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PICList Thread
'[PIC] Software SPI'
2007\07\11@185444 by Andre Abelian

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face
Hi to all,

Sorry guys I forgot even say thank you all for my previews post.
I am having problem with software spi I put it together and I am
wondering if it looks ok. To my understanding it should work.

void write_umFPU_byte(BYTE data_byte, BYTE number_of_bits)
                        {
     BYTE i;
//    delay_us(10);
     for(i=0; i<number_of_bits; ++i)
                  {
     output_low(umFPU_CLK);                 //
     if((data_byte & 0x80)==0)              // MSB
        output_low(umFPU_DIN);              //
     else
        output_high(umFPU_DIN);             //
     data_byte=data_byte<<1;                //

     delay_us(30);
     output_high(umFPU_CLK);                //
     delay_us(30);
                   }
                       }

this is going to shift MSB first.
any idea ?
do you see any problem with the software ?


thanks
Andre

2007\07\11@191433 by Dario Greggio

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Andre Abelian wrote:
> do you see any problem with the software ?

apart from being extremely slow :) but this is probably how you wanted it...

and a max_no_of_bits of 8,

I'd change this one
>       data_byte=data_byte<<1;                //

to
>       data_byte <<= 1;                //

(clearer in this context, and surely better compiled..)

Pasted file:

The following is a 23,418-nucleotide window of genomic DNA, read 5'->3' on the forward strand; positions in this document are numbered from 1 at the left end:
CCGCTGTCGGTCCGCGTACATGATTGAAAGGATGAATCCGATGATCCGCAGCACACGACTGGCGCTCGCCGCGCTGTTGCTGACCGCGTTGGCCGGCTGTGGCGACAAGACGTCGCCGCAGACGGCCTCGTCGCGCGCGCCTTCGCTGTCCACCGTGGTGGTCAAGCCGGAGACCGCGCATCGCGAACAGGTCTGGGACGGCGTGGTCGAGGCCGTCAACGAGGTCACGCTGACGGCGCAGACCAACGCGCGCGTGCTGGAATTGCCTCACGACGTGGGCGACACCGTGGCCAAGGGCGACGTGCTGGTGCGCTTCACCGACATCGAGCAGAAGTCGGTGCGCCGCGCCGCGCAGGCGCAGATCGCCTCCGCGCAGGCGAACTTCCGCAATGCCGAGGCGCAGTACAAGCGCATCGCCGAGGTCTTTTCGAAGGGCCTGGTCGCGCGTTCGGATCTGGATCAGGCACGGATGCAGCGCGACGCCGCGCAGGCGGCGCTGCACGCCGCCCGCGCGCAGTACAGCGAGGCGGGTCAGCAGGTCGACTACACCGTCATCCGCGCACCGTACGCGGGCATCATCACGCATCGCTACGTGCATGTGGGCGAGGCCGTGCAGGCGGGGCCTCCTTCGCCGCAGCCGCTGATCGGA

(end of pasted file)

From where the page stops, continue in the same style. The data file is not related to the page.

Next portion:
--
Ciao, Dario

2007\07\11@192937 by Harold Hallikainen

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In my most recent software SPI, I had a bitmask that I initialized at
0x80. I then anded it with the data byte, set the MOSI high or low as
required, then shifted the bitmask right one bit. This was looped until
the bitmask was shifted down to nothing. Something like this:

void SendByte(uint8_t data){
 uinit8_t BitMask=0x80
 while(BitMask){
   SCLK=0;
   if(BitMask & data)
     MOSI=1;
   else
     MOSI=0;
   SCLK=1;
   BitMask>>1;
 }
}

Harold


{Quote hidden}

> -

2007\07\12@032433 by Michael Rigby-Jones

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{Quote hidden}

It will probably work ok, but a few comments:

1) Do you really need such slow timing, i.e. have you made it deliberately slow for EMI compliance, or do you have a very slow slave device?

2) Note that SPI devices work in one of four modes, which relate to the relationship between clock and data, i.e. the data can be clocked in on a rising or falling clock edge, and it can be a leading or trailing clock edge.  The PIC datasheets show the differences if you look under the MSSP peripheral.  The datasheet for your SPI peripheral should show a timing diagram from which which the appropriate mode can be worked out.

Just as a note on your loop, it's usualy better to decrement counters on a PIC as it often results in smaller and faster code e.g.

while( number_of_bits-- ) {
   /* send one bit */
}

This allows the compiler to use a desfsz instruction instead of having to increment the counter and then compare against a non-zero value.

Regards

Mike

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